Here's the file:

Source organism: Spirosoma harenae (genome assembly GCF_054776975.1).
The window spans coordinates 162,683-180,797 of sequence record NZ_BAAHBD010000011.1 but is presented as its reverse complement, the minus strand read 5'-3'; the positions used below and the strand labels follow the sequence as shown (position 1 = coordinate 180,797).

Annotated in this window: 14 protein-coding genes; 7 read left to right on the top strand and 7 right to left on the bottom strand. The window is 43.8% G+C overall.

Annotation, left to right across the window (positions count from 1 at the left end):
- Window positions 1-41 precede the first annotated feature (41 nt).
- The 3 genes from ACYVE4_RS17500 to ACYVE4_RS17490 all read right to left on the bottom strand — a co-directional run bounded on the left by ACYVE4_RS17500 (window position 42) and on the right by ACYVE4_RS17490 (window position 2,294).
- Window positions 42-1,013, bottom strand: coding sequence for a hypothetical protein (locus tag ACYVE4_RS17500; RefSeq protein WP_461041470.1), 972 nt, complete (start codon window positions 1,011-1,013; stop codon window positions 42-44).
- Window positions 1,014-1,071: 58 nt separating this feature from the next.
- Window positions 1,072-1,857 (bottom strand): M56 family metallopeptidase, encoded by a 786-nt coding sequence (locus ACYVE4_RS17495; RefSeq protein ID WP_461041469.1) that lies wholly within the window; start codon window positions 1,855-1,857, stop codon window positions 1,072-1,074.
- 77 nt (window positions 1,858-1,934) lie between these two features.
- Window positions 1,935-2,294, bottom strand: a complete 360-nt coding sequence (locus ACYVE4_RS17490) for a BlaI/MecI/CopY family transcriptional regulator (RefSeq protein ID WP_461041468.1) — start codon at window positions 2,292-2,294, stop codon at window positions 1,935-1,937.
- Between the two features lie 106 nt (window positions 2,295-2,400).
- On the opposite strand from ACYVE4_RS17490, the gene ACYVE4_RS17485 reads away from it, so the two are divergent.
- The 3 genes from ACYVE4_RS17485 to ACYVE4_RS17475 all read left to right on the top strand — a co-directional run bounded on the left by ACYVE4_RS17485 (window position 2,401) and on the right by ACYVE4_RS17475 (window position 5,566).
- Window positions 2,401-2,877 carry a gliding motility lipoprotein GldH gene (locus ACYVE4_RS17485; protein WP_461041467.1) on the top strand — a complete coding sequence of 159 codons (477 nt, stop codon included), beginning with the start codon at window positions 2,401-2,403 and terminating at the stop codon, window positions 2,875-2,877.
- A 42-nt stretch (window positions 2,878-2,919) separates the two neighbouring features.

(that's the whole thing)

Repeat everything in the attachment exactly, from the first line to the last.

Source organism: Spirosoma harenae (genome assembly GCF_054776975.1).
The window spans coordinates 162,683-180,797 of sequence record NZ_BAAHBD010000011.1 but is presented as its reverse complement, the minus strand read 5'-3'; the positions used below and the strand labels follow the sequence as shown (position 1 = coordinate 180,797).

Annotated in this window: 14 protein-coding genes; 7 read left to right on the top strand and 7 right to left on the bottom strand. The window is 43.8% G+C overall.

Annotation, left to right across the window (positions count from 1 at the left end):
- Window positions 1-41 precede the first annotated feature (41 nt).
- The 3 genes from ACYVE4_RS17500 to ACYVE4_RS17490 all read right to left on the bottom strand — a co-directional run bounded on the left by ACYVE4_RS17500 (window position 42) and on the right by ACYVE4_RS17490 (window position 2,294).
- Window positions 42-1,013, bottom strand: coding sequence for a hypothetical protein (locus tag ACYVE4_RS17500; RefSeq protein WP_461041470.1), 972 nt, complete (start codon window positions 1,011-1,013; stop codon window positions 42-44).
- Window positions 1,014-1,071: 58 nt separating this feature from the next.
- Window positions 1,072-1,857 (bottom strand): M56 family metallopeptidase, encoded by a 786-nt coding sequence (locus ACYVE4_RS17495; RefSeq protein ID WP_461041469.1) that lies wholly within the window; start codon window positions 1,855-1,857, stop codon window positions 1,072-1,074.
- 77 nt (window positions 1,858-1,934) lie between these two features.
- Window positions 1,935-2,294, bottom strand: a complete 360-nt coding sequence (locus ACYVE4_RS17490) for a BlaI/MecI/CopY family transcriptional regulator (RefSeq protein ID WP_461041468.1) — start codon at window positions 2,292-2,294, stop codon at window positions 1,935-1,937.
- Between the two features lie 106 nt (window positions 2,295-2,400).
- On the opposite strand from ACYVE4_RS17490, the gene ACYVE4_RS17485 reads away from it, so the two are divergent.
- The 3 genes from ACYVE4_RS17485 to ACYVE4_RS17475 all read left to right on the top strand — a co-directional run bounded on the left by ACYVE4_RS17485 (window position 2,401) and on the right by ACYVE4_RS17475 (window position 5,566).
- Window positions 2,401-2,877 carry a gliding motility lipoprotein GldH gene (locus ACYVE4_RS17485; protein WP_461041467.1) on the top strand — a complete coding sequence of 159 codons (477 nt, stop codon included), beginning with the start codon at window positions 2,401-2,403 and terminating at the stop codon, window positions 2,875-2,877.
- A 42-nt stretch (window positions 2,878-2,919) separates the two neighbouring features.